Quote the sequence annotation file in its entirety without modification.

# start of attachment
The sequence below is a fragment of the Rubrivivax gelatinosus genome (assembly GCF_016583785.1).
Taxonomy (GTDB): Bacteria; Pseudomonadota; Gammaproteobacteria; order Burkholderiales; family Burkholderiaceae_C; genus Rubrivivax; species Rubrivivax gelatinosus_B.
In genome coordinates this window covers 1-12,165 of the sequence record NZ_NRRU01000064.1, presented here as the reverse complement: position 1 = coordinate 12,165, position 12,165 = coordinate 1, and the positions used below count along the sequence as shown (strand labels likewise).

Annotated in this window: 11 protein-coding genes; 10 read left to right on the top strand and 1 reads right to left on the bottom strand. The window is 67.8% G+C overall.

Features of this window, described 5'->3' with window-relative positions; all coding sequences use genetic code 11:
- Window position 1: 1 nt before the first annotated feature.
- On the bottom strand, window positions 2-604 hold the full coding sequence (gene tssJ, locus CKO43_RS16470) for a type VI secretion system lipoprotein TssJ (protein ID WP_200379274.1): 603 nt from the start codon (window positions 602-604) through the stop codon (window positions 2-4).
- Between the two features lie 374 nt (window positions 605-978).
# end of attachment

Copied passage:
The sequence below is a fragment of the Rubrivivax gelatinosus genome (assembly GCF_016583785.1).
Taxonomy (GTDB): Bacteria; Pseudomonadota; Gammaproteobacteria; order Burkholderiales; family Burkholderiaceae_C; genus Rubrivivax; species Rubrivivax gelatinosus_B.
In genome coordinates this window covers 1-12,165 of the sequence record NZ_NRRU01000064.1, presented here as the reverse complement: position 1 = coordinate 12,165, position 12,165 = coordinate 1, and the positions used below count along the sequence as shown (strand labels likewise).

Annotated in this window: 11 protein-coding genes; 10 read left to right on the top strand and 1 reads right to left on the bottom strand. The window is 67.8% G+C overall.

Features of this window, described 5'->3' with window-relative positions; all coding sequences use genetic code 11:
- Window position 1: 1 nt before the first annotated feature.
- On the bottom strand, window positions 2-604 hold the full coding sequence (gene tssJ, locus CKO43_RS16470) for a type VI secretion system lipoprotein TssJ (protein ID WP_200379274.1): 603 nt from the start codon (window positions 602-604) through the stop codon (window positions 2-4).
- Between the two features lie 374 nt (window positions 605-978).